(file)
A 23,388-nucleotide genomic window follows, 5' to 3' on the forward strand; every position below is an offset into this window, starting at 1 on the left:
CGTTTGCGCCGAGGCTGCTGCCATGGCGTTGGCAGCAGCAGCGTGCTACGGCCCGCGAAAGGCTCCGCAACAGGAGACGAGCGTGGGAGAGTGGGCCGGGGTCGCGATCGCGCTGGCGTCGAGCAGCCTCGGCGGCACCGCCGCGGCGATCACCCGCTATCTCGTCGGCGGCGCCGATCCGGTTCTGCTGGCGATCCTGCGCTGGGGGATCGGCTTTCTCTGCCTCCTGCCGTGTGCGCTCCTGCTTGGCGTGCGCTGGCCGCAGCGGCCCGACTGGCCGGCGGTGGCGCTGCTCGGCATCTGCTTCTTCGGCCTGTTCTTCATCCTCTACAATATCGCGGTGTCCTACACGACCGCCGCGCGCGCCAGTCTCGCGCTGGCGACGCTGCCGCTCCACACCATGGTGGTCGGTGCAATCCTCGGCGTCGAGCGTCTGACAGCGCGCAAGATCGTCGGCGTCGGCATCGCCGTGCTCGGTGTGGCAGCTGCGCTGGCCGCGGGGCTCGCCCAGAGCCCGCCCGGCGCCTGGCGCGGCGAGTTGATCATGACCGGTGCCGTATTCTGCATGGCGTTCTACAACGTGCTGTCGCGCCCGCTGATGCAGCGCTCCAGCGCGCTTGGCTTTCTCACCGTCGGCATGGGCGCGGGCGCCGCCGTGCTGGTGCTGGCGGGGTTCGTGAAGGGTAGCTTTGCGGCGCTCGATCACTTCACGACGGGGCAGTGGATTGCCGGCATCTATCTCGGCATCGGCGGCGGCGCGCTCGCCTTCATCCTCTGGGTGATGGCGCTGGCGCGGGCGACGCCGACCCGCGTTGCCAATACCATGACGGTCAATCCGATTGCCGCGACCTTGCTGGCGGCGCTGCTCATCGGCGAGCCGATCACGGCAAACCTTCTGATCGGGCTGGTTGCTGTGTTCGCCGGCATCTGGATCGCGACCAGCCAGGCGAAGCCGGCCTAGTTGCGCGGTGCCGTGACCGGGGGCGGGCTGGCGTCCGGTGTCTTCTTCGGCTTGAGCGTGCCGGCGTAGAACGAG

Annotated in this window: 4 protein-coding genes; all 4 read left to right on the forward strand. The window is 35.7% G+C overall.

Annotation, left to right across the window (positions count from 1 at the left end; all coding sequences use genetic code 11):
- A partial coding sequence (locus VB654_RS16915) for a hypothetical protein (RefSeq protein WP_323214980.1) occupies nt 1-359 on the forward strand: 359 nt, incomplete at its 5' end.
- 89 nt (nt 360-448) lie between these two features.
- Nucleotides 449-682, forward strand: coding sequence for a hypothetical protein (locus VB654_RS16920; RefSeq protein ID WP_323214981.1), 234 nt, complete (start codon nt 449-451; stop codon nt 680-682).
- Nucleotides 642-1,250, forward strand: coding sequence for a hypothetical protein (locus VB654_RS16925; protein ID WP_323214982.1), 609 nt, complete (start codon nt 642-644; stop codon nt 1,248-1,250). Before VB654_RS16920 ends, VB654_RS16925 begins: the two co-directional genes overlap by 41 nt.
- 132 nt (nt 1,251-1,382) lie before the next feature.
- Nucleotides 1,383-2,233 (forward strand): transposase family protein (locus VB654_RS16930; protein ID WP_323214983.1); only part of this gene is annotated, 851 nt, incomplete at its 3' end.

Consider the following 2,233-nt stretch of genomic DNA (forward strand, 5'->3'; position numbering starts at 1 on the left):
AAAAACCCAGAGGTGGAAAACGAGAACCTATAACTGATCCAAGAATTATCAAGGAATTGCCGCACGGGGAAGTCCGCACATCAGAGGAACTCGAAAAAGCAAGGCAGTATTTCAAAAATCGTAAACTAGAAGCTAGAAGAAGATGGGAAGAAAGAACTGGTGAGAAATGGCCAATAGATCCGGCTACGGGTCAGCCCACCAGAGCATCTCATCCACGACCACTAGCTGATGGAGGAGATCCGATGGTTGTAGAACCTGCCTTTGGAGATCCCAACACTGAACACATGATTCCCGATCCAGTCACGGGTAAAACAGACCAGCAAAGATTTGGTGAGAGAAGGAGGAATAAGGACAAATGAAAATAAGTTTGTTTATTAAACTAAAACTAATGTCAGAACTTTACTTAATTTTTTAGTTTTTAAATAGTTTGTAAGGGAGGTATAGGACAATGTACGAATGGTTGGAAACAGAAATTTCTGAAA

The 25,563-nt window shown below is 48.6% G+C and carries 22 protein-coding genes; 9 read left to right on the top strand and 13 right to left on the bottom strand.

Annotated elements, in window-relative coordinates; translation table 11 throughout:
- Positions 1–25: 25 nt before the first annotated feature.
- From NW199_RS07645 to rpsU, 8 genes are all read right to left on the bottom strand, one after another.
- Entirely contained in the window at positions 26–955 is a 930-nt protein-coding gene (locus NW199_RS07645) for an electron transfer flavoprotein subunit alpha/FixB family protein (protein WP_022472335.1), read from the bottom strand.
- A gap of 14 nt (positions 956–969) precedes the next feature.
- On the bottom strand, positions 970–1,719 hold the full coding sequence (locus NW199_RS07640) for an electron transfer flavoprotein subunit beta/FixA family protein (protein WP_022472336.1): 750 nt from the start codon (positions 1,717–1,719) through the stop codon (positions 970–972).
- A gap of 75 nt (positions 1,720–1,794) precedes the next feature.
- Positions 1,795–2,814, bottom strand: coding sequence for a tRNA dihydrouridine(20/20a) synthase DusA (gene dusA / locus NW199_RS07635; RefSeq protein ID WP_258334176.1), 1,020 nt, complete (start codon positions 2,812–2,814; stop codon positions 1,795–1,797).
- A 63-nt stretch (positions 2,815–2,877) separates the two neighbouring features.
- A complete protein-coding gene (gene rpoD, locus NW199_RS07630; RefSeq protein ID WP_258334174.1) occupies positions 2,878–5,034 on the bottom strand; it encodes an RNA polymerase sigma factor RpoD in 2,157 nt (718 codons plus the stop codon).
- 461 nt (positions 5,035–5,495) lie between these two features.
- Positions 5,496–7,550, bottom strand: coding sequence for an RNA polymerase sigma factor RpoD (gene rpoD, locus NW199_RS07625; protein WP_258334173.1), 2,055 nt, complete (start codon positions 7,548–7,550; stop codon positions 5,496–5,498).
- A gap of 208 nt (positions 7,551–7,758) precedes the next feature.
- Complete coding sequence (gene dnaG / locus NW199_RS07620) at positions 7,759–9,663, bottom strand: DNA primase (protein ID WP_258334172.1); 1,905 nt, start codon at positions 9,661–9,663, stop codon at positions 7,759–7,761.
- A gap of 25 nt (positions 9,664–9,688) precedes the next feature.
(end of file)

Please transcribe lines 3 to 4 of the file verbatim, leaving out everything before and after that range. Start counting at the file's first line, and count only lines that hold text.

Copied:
Annotated in this window: 4 protein-coding genes; all 4 read left to right on the forward strand. The window is 35.7% G+C overall.

Annotation, left to right across the window (positions count from 1 at the left end; all coding sequences use genetic code 11):